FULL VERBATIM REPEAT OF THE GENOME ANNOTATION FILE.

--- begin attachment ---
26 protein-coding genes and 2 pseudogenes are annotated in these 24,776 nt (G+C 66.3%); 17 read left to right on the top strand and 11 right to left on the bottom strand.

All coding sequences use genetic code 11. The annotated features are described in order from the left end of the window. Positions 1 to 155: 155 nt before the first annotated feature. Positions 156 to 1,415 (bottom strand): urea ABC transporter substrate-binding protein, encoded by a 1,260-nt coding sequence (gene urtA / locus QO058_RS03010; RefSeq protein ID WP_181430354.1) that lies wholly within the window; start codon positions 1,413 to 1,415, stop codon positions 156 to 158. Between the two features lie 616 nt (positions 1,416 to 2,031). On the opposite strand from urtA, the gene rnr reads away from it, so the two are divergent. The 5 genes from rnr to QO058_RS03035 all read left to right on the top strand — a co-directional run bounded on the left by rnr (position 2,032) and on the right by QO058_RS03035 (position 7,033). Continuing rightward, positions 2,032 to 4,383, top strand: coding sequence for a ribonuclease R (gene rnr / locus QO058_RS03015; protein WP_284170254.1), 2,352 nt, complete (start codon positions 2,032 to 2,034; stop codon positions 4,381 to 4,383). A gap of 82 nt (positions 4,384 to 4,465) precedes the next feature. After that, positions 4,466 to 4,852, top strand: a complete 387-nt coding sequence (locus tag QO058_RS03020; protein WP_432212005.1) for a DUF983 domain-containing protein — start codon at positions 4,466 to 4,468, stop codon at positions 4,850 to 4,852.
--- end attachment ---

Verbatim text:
26 protein-coding genes and 2 pseudogenes are annotated in these 24,776 nt (G+C 66.3%); 17 read left to right on the top strand and 11 right to left on the bottom strand.

All coding sequences use genetic code 11. The annotated features are described in order from the left end of the window. Positions 1 to 155: 155 nt before the first annotated feature. Positions 156 to 1,415 (bottom strand): urea ABC transporter substrate-binding protein, encoded by a 1,260-nt coding sequence (gene urtA / locus QO058_RS03010; RefSeq protein ID WP_181430354.1) that lies wholly within the window; start codon positions 1,413 to 1,415, stop codon positions 156 to 158. Between the two features lie 616 nt (positions 1,416 to 2,031). On the opposite strand from urtA, the gene rnr reads away from it, so the two are divergent. The 5 genes from rnr to QO058_RS03035 all read left to right on the top strand — a co-directional run bounded on the left by rnr (position 2,032) and on the right by QO058_RS03035 (position 7,033). Continuing rightward, positions 2,032 to 4,383, top strand: coding sequence for a ribonuclease R (gene rnr / locus QO058_RS03015; protein WP_284170254.1), 2,352 nt, complete (start codon positions 2,032 to 2,034; stop codon positions 4,381 to 4,383). A gap of 82 nt (positions 4,384 to 4,465) precedes the next feature. After that, positions 4,466 to 4,852, top strand: a complete 387-nt coding sequence (locus tag QO058_RS03020; protein WP_432212005.1) for a DUF983 domain-containing protein — start codon at positions 4,466 to 4,468, stop codon at positions 4,850 to 4,852.